1971, Horror, 1h 49m30 Reviews 2,500+ Ratings
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Grimly stylish, Ken Russell's baroque opus is both provocative and persuasive in its contention that the greatest blasphemy is the leveraging of faith for power. Read critic reviews
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Baron De Laubardemont
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Critic Reviews for The Devils
What I find such a pity is that Russell should apparently so distrust his own skill as a mesmerising story-teller.
What is quite certain is that Russell has been true to himself as never before and that in doing so, he will irritate, excite, bore and outrage more film-goers than ever before.
Even more than The Music Lovers, The Devils reveals an infantile compulsion to shock and repel, cost what it will.
The truly provocative -- some might even say blasphemous -- part of the film is its assertion that, even while preaching their rhetoric of sin and salvation, nuns and priests and cardinals are only human, and humans are nothing but animals.November 8, 2018 | Full Review…
It is like a lunatic opera, an attempt to make a furious poem out of frenzy. Russell's flamboyant theatricality and his interest in the perverse have been too much imposed on his other films; but here, style and subject are perfectly matched.November 8, 2018 | Full Review…
All the events and persons depicted in The Devils are intended to be confused with actual events and persons. How do I know? Ken Russell tells me so.April 29, 2018 | Rating: 0/4 | Full Review…
Audience Reviews for The Devils
Oct 09, 2019Wonderfully profane madness. Even if the film's capacity to shock has diminished, Russel's vision remains unparalleled. You still haven't seen anything like this.Alec B Super Reviewer
Aug 03, 2018Ken Russell's work here is deliberately thought-provoking as a priest (Reed) living on the edge of popular thought, and stubbornly argumentative with the powers-that-be, is therefore expeditiously accused of worshipping Satan. Hysteria follows. The finger pointed at modern society is strong with this one. Don't say I didn't warn you. Parental guidance suggested. For your parents, too.Kevin M. W Super Reviewer
May 09, 2018For a while, the impression one gets is that Russell is not interested in discussing insanity (or its nature) but just to show it - bare naked - in a purely exploitative, surrealistic way; which is true, until everything moves so confidently towards an apotheotic display of mad depravity.Carlos M Super Reviewer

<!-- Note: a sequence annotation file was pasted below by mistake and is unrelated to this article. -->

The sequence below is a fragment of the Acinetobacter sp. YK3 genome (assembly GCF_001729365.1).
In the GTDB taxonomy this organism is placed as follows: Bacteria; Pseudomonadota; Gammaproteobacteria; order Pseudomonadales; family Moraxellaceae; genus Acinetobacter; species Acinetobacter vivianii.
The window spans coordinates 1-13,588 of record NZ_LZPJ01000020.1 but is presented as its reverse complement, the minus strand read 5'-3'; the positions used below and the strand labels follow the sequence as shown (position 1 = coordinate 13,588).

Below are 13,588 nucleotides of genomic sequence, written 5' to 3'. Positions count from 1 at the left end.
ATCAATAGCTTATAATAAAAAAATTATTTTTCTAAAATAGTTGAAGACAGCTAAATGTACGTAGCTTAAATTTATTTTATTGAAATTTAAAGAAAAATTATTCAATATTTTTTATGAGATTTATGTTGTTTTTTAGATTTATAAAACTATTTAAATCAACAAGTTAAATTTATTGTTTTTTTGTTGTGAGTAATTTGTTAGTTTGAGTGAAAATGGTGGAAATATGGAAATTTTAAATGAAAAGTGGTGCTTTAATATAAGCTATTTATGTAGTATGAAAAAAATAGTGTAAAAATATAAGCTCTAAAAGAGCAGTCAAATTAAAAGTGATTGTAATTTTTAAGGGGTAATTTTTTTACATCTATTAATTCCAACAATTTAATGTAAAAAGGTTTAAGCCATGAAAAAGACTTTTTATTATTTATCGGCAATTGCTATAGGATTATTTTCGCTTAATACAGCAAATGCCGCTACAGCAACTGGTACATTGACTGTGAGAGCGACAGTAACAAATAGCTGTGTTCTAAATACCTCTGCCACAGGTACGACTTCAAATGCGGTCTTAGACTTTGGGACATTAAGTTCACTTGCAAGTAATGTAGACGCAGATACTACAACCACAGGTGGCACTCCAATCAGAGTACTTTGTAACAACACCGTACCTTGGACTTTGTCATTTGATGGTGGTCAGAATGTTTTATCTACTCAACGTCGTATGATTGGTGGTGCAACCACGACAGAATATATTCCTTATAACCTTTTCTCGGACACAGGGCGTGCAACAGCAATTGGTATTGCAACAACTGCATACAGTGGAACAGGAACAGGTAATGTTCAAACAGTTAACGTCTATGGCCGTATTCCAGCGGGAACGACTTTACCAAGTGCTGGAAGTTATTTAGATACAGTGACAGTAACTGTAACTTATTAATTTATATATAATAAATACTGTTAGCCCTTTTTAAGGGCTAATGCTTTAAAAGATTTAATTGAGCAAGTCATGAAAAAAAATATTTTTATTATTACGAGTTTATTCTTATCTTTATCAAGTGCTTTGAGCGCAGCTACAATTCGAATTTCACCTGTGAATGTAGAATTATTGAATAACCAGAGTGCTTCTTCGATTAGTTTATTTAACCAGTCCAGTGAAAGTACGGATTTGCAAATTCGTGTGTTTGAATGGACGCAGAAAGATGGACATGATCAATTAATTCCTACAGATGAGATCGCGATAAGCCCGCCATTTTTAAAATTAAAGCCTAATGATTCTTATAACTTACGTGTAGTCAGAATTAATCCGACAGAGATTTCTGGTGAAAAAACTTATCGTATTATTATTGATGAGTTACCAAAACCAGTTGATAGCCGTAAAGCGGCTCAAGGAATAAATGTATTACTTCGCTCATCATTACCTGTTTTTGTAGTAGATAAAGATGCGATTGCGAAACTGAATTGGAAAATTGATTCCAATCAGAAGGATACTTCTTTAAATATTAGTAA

Apr 27, 2011"The Devils," a 17th-century tale of religious fanaticism, may be writer/director Ken Russell's best film, but it could have been even better if he hadn't pushed his actors so far over the top. It's bad enough that Oliver Reed has steam coming out of his ears whenever he's onscreen and that Vanessa Redgrave is often a cringe as the twitching, hunchbacked Sister Jeanne. But the worst offender is Michael Gothard as the histrionic, witch-hunting Father Barre. Not only is Gothard engaged in a persistent contest with Reed and Redgrave to see who can screech his/her lines the loudest, but his hippie haircut and John Lennon spectacles are ridiculously out of place in a period film. It's impossible to take his character seriously, and that's a significant problem for someone who emerges as the story's top villain. Dudley Sutton and Murray Melvin are actually more effective in much smaller nemesis roles. On the other hand, the film's look is incredible (the sets, courtesy of the young Derek Jarman, are intentionally restricted to austere black and white) and Peter Maxwell Davies' assaultive score is one of the most thrilling works of contemporary classical music I've heard in a film. Otherwise, it probably goes without saying that if you have a fetish for writhing, naked nuns in heat, this will be the greatest movie you ever saw. I believe that I caught a nearly unedited version of this still-controversial film, but I did read something online about a closing shot of Sister Jeanne stimulating herself with a phallus-shaped bone fragment. Alas, the cut I saw did not include this.Eric B Super Reviewer
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